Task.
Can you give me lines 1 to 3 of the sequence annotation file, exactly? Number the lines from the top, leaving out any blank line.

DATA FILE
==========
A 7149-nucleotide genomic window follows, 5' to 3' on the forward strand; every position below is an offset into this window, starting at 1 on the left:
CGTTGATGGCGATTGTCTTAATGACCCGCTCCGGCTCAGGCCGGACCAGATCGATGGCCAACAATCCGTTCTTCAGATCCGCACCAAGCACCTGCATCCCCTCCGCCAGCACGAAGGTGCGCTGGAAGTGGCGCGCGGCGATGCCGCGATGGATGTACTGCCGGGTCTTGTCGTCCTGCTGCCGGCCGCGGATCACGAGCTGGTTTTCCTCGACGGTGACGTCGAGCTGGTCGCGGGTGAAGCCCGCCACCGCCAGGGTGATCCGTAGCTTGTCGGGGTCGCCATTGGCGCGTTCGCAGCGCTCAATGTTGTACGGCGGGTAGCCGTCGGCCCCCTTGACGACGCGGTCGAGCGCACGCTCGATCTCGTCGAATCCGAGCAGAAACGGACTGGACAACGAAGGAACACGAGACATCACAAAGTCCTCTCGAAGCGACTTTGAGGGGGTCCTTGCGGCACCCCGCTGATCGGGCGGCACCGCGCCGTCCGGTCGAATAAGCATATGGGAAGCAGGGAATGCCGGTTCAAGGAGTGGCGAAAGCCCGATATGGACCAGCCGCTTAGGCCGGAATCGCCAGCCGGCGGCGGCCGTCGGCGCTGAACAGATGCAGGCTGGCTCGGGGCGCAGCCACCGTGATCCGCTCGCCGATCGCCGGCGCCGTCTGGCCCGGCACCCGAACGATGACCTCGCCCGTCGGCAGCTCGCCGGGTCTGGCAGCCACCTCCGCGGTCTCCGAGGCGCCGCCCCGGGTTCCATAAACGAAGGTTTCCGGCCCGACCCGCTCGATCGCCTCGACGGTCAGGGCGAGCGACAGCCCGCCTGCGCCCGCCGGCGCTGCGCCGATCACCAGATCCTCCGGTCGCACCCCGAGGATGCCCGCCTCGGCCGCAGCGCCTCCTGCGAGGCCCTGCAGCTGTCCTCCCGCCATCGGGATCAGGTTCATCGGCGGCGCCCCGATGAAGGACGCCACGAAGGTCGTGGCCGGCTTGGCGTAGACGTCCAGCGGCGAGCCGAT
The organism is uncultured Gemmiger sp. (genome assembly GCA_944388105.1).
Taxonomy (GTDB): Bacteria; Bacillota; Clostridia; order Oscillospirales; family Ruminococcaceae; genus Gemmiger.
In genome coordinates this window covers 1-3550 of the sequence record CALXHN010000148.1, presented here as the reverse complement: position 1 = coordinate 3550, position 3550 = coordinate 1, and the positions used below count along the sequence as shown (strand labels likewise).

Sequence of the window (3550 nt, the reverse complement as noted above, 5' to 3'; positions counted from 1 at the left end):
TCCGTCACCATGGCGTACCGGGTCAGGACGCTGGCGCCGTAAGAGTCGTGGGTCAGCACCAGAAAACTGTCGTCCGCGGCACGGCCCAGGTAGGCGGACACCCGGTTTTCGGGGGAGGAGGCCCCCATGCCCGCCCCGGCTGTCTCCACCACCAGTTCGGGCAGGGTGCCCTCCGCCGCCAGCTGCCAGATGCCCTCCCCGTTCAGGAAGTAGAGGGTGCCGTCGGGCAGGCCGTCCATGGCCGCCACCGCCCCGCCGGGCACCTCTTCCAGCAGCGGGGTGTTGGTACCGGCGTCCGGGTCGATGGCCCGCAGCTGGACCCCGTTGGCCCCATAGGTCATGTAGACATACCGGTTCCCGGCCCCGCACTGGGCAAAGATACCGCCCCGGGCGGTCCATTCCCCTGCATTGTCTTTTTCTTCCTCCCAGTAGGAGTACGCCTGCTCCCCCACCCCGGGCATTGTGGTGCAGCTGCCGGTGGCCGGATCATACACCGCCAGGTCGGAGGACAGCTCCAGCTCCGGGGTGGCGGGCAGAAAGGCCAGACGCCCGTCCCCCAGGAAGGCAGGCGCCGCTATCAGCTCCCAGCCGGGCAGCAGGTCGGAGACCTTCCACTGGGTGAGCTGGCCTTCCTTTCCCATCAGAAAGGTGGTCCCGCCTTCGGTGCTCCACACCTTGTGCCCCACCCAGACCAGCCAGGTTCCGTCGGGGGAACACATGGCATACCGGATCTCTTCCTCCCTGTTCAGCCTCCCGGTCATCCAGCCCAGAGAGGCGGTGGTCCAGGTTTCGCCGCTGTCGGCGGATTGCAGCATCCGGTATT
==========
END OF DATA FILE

A 7149-nucleotide genomic window follows, 5' to 3' on the forward strand; every position below is an offset into this window, starting at 1 on the left:
CGTTGATGGCGATTGTCTTAATGACCCGCTCCGGCTCAGGCCGGACCAGATCGATGGCCAACAATCCGTTCTTCAGATCCGCACCAAGCACCTGCATCCCCTCCGCCAGCACGAAGGTGCGCTGGAAGTGGCGCGCGGCGATGCCGCGATGGATGTACTGCCGGGTCTTGTCGTCCTGCTGCCGGCCGCGGATCACGAGCTGGTTTTCCTCGACGGTGACGTCGAGCTGGTCGCGGGTGAAGCCCGCCACCGCCAGGGTGATCCGTAGCTTGTCGGGGTCGCCATTGGCGCGTTCGCAGCGCTCAATGTTGTACGGCGGGTAGCCGTCGGCCCCCTTGACGACGCGGTCGAGCGCACGCTCGATCTCGTCGAATCCGAGCAGAAACGGACTGGACAACGAAGGAACACGAGACATCACAAAGTCCTCTCGAAGCGACTTTGAGGGGGTCCTTGCGGCACCCCGCTGATCGGGCGGCACCGCGCCGTCCGGTCGAATAAGCATATGGGAAGCAGGGAATGCCGGTTCAAGGAGTGGCGAAAGCCCGATATGGACCAGCCGCTTAGGCCGGAATCGCCAGCCGGCGGCGGCCGTCGGCGCTGAACAGATGCAGGCTGGCTCGGGGCGCAGCCACCGTGATCCGCTCGCCGATCGCCGGCGCCGTCTGGCCCGGCACCCGAACGATGACCTCGCCCGTCGGCAGCTCGCCGGGTCTGGCAGCCACCTCCGCGGTCTCCGAGGCGCCGCCCCGGGTTCCATAAACGAAGGTTTCCGGCCCGACCCGCTCGATCGCCTCGACGGTCAGGGCGAGCGACAGCCCGCCTGCGCCCGCCGGCGCTGCGCCGATCACCAGATCCTCCGGTCGCACCCCGAGGATGCCCGCCTCGGCCGCAGCGCCTCCTGCGAGGCCCTGCAGCTGTCCTCCCGCCATCGGGATCAGGTTCATCGGCGGCGCCCCGATGAAGGACGCCACGAAGGTCGTGGCCGGCTTGGCGTAGACGTCCAGCGGCGAGCCGAT
The organism is uncultured Gemmiger sp. (genome assembly GCA_944388105.1).